Fear of employer retaliation leads immigrant seafarers to delay, avoid medical care: study
Houston — Filipino seafarers often delay or completely avoid medical care – despite their rights to it under maritime law – for fear of retaliation from employers, including potentially losing their jobs, results of a recent study show.
From December 2016 to October 2017, researcher Shannon Guillot-Wright from the University of Texas Medical Branch in Galveston gathered data during interviews and from observations, field notes and photovoice – a visual research methodology in which participants take photos that illustrate their lives – with a 14-man crew of English-speaking Filipino migrant seafarers while their ship docked weekly in the Port of Houston. A chaplain who visited the ship regularly and a former lawyer who worked with seafaring human rights groups were also interviewed.
Because of the ship’s tight weekly schedule that included covering about 1,700 miles round trip between Houston and Guatemala, the seafarers said they often didn’t report injuries or illnesses, with some stitching up their own wounds without anesthesia. Guillot-Wright cites previous research showing the percentage of ships spending less than 24 hours in their port before departing jumped to 70 in 1998 from 11 in 1970.
The results of those demanding working conditions can include physical and mental health disparities, including increased likelihood of cardiovascular conditions, drowning, vessel disasters, suicides and workplace violence.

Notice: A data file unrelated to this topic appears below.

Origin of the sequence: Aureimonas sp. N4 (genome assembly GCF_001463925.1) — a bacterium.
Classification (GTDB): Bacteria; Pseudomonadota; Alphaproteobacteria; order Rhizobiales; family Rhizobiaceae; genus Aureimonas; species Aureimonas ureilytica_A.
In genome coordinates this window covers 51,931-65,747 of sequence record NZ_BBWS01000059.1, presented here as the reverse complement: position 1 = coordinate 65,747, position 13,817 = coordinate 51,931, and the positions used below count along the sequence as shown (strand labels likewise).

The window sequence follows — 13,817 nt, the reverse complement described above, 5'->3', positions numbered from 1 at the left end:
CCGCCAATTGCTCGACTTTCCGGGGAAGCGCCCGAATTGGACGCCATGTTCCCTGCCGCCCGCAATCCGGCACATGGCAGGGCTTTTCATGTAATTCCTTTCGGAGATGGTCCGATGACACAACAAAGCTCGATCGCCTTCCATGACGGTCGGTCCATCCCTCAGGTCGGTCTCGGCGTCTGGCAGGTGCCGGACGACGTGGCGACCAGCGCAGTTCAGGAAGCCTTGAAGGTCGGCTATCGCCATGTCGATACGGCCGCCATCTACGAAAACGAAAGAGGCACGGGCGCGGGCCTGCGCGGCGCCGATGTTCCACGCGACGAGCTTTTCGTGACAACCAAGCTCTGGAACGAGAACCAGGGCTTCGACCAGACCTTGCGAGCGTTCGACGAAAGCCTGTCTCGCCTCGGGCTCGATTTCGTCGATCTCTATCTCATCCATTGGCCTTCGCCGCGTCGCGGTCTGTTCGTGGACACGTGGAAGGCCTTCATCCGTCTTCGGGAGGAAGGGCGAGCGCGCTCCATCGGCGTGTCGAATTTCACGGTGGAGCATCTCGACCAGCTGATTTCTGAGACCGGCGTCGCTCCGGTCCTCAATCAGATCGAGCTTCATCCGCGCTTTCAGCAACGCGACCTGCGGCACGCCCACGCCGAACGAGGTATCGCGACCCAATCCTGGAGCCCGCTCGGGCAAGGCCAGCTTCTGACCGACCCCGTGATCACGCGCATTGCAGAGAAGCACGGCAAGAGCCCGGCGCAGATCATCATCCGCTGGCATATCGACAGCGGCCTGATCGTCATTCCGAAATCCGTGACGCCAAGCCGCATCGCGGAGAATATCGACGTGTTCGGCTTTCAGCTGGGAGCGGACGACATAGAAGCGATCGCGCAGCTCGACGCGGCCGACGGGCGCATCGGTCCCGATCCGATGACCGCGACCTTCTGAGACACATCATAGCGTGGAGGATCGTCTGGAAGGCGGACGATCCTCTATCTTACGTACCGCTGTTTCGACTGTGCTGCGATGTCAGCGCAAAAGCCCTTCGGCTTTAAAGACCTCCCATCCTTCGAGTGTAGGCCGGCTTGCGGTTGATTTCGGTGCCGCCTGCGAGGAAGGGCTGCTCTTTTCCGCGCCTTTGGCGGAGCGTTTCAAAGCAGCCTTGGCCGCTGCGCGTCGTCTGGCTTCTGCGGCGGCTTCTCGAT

The seafarers often sign nine-month contracts that provide few breaks but include guaranteed access to health care practitioners or facilities. However, the seafarers fear that seeking medical attention for an injury or illness will cause them to be viewed as unhealthy and lead to the loss of employment.
“In this way, companies penalize seafarers for accessing the protections guaranteed to them despite having contractual rights,” Guillot-Wright writes.
The result of losing employment, according to the seafarers, could include having to return to the Philippines or find work in lower-paying industries to support their families.
The study was published in the journal Humanities and Social Sciences Communications.